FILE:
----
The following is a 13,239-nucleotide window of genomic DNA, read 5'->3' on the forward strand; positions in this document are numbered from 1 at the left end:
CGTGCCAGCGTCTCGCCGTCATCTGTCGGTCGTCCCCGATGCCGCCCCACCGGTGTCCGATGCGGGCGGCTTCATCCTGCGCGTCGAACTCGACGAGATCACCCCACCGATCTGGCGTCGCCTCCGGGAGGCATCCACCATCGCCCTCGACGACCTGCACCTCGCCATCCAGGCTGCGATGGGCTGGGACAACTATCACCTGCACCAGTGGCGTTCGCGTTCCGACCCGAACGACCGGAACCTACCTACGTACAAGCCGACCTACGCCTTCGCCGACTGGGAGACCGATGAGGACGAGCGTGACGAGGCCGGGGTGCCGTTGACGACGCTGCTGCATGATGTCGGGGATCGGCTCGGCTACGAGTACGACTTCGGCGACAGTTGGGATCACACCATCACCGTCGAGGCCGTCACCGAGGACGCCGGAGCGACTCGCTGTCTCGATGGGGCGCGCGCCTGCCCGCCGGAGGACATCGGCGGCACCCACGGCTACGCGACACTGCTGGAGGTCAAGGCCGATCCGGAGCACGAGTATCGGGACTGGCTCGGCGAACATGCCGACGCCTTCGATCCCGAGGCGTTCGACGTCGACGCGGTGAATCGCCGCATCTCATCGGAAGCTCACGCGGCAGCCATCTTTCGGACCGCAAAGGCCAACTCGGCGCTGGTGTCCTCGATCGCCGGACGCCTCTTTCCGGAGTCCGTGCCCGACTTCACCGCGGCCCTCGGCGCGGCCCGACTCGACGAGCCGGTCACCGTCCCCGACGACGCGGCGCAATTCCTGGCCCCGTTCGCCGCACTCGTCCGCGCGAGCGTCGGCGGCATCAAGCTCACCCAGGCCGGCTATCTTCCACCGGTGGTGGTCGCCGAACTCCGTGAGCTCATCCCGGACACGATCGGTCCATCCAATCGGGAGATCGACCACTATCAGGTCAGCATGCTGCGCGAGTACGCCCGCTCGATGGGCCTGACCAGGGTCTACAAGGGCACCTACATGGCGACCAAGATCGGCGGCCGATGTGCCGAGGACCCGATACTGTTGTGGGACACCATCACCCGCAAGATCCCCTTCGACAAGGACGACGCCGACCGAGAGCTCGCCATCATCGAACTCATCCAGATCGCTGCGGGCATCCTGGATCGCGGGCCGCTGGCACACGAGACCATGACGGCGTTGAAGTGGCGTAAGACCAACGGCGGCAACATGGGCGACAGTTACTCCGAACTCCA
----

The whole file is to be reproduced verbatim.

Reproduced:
The following is a 13,239-nucleotide window of genomic DNA, read 5'->3' on the forward strand; positions in this document are numbered from 1 at the left end:
CGTGCCAGCGTCTCGCCGTCATCTGTCGGTCGTCCCCGATGCCGCCCCACCGGTGTCCGATGCGGGCGGCTTCATCCTGCGCGTCGAACTCGACGAGATCACCCCACCGATCTGGCGTCGCCTCCGGGAGGCATCCACCATCGCCCTCGACGACCTGCACCTCGCCATCCAGGCTGCGATGGGCTGGGACAACTATCACCTGCACCAGTGGCGTTCGCGTTCCGACCCGAACGACCGGAACCTACCTACGTACAAGCCGACCTACGCCTTCGCCGACTGGGAGACCGATGAGGACGAGCGTGACGAGGCCGGGGTGCCGTTGACGACGCTGCTGCATGATGTCGGGGATCGGCTCGGCTACGAGTACGACTTCGGCGACAGTTGGGATCACACCATCACCGTCGAGGCCGTCACCGAGGACGCCGGAGCGACTCGCTGTCTCGATGGGGCGCGCGCCTGCCCGCCGGAGGACATCGGCGGCACCCACGGCTACGCGACACTGCTGGAGGTCAAGGCCGATCCGGAGCACGAGTATCGGGACTGGCTCGGCGAACATGCCGACGCCTTCGATCCCGAGGCGTTCGACGTCGACGCGGTGAATCGCCGCATCTCATCGGAAGCTCACGCGGCAGCCATCTTTCGGACCGCAAAGGCCAACTCGGCGCTGGTGTCCTCGATCGCCGGACGCCTCTTTCCGGAGTCCGTGCCCGACTTCACCGCGGCCCTCGGCGCGGCCCGACTCGACGAGCCGGTCACCGTCCCCGACGACGCGGCGCAATTCCTGGCCCCGTTCGCCGCACTCGTCCGCGCGAGCGTCGGCGGCATCAAGCTCACCCAGGCCGGCTATCTTCCACCGGTGGTGGTCGCCGAACTCCGTGAGCTCATCCCGGACACGATCGGTCCATCCAATCGGGAGATCGACCACTATCAGGTCAGCATGCTGCGCGAGTACGCCCGCTCGATGGGCCTGACCAGGGTCTACAAGGGCACCTACATGGCGACCAAGATCGGCGGCCGATGTGCCGAGGACCCGATACTGTTGTGGGACACCATCACCCGCAAGATCCCCTTCGACAAGGACGACGCCGACCGAGAGCTCGCCATCATCGAACTCATCCAGATCGCTGCGGGCATCCTGGATCGCGGGCCGCTGGCACACGAGACCATGACGGCGTTGAAGTGGCGTAAGACCAACGGCGGCAACATGGGCGACAGTTACTCCGAACTCCA